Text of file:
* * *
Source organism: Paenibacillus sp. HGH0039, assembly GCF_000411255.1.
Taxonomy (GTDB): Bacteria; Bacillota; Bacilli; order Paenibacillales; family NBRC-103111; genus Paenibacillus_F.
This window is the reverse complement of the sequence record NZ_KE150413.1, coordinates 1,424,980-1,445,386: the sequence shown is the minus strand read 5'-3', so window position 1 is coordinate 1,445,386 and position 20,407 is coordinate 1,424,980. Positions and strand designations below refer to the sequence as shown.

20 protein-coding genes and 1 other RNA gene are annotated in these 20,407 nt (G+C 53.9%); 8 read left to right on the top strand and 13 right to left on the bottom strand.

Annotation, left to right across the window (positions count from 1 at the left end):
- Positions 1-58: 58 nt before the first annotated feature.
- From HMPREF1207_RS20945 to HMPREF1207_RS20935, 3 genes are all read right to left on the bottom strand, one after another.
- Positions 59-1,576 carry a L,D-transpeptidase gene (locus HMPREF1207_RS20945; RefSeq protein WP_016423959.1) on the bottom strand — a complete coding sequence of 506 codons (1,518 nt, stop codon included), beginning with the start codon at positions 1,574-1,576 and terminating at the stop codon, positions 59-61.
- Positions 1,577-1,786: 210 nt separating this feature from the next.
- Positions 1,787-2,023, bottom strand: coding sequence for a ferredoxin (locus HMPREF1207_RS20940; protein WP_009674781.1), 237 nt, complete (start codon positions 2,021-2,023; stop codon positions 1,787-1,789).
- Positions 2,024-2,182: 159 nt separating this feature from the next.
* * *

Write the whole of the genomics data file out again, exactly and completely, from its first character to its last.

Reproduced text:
Source organism: Paenibacillus sp. HGH0039, assembly GCF_000411255.1.
Taxonomy (GTDB): Bacteria; Bacillota; Bacilli; order Paenibacillales; family NBRC-103111; genus Paenibacillus_F.
This window is the reverse complement of the sequence record NZ_KE150413.1, coordinates 1,424,980-1,445,386: the sequence shown is the minus strand read 5'-3', so window position 1 is coordinate 1,445,386 and position 20,407 is coordinate 1,424,980. Positions and strand designations below refer to the sequence as shown.

20 protein-coding genes and 1 other RNA gene are annotated in these 20,407 nt (G+C 53.9%); 8 read left to right on the top strand and 13 right to left on the bottom strand.

Annotation, left to right across the window (positions count from 1 at the left end):
- Positions 1-58: 58 nt before the first annotated feature.
- From HMPREF1207_RS20945 to HMPREF1207_RS20935, 3 genes are all read right to left on the bottom strand, one after another.
- Positions 59-1,576 carry a L,D-transpeptidase gene (locus HMPREF1207_RS20945; RefSeq protein WP_016423959.1) on the bottom strand — a complete coding sequence of 506 codons (1,518 nt, stop codon included), beginning with the start codon at positions 1,574-1,576 and terminating at the stop codon, positions 59-61.
- Positions 1,577-1,786: 210 nt separating this feature from the next.
- Positions 1,787-2,023, bottom strand: coding sequence for a ferredoxin (locus HMPREF1207_RS20940; protein WP_009674781.1), 237 nt, complete (start codon positions 2,021-2,023; stop codon positions 1,787-1,789).
- Positions 2,024-2,182: 159 nt separating this feature from the next.